Do Stuff Everyday Challenge Week 5

Creating content for thirteen weeks of summer.

Continuation of my render last week. I heavily referenced it off of a cool image I found on here earlier that stuck with me. I switched out the wine glass for a coffee cups because I felt like it matched the atmosphere more. I'm extremely happy with how this turned out. I think the biggest thing that I learned for this render is get lighting set up and search for good reference. Pre production can make work so much easier!
This is an overpass by the church that I attend. I've driven over it a lot of times and thought about how awesome it would be to get a time lapse of cars going by. I finally got around to doing it and I think it really turned out well. I learned that the "lighten" layer blending mode is the best thing ever in Photoshop. But really though, for this one the biggest thing I learned is that sometimes things just go right and some work that I put barely any effort into turns out to be one of my most well received pieces (on Facebook). Huh.
Now that I've discovered Render ID passes in Vray. I tried to use a different texture in each part of the speaker. Why a speaker? It was the first thing that came to mind. I think I usually start projects with a more techincal aspect in mind and then go with whatever comes to my head in the next couple minutes.
Not much time today but I went back and remade the lines that I had done along with some tweaks to lighting, materials, and my render passes. I added a slight atmospheric aspect to this and I think it turned out well.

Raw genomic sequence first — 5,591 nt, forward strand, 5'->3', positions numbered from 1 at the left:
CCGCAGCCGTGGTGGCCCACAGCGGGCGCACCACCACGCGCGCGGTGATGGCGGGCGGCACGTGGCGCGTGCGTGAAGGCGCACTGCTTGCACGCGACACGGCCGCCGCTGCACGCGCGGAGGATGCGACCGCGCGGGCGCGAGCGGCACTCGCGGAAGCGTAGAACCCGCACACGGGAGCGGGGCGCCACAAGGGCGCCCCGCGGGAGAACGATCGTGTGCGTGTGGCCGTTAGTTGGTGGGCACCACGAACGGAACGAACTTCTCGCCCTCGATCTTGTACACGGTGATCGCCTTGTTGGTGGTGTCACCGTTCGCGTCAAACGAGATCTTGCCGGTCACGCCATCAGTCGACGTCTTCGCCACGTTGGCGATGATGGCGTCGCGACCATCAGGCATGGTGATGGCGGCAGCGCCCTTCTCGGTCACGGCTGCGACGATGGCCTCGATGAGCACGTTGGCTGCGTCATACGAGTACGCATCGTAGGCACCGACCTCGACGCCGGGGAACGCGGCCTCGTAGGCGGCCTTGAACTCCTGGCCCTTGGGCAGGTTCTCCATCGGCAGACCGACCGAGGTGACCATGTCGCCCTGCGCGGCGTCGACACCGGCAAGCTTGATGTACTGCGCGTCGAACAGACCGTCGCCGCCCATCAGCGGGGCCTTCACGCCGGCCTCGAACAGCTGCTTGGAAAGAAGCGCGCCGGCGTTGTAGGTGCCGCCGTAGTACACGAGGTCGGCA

I based this loosely off an office render that I saw on Behance. I think the thing I liked most about this piece was the amout of depth of the environment the shadows give. This biggest thing that I learned in the was that always remove glass if you want to have an accurate zDepth layer and then rerender just the glass to complete the scene.
I was inspired by an office design that I saw on Behance, particulary how the steps left an awesome shadow on the wall. I think that by having particular shadows of things not seen in an environment that it can add a lot of depth because the viewer automatically creates more depth when they see the shadows. (hopefully that made sense)
Blank untextured scene. Had a lot of fun with the partical brushes in Photoshop. My big takeaway from this is that adding detail to things close to the camera makes the viewer think that everything in the shot is that detailed. I'm very happy with how this turned out.
I was with different groups of friends for ALL of today. Being an introvert I had a hard time being willingly social for 16+ hours but I think I did well. I snapped this at the bonfire I ended up at out in the country. The skys are so clear there.

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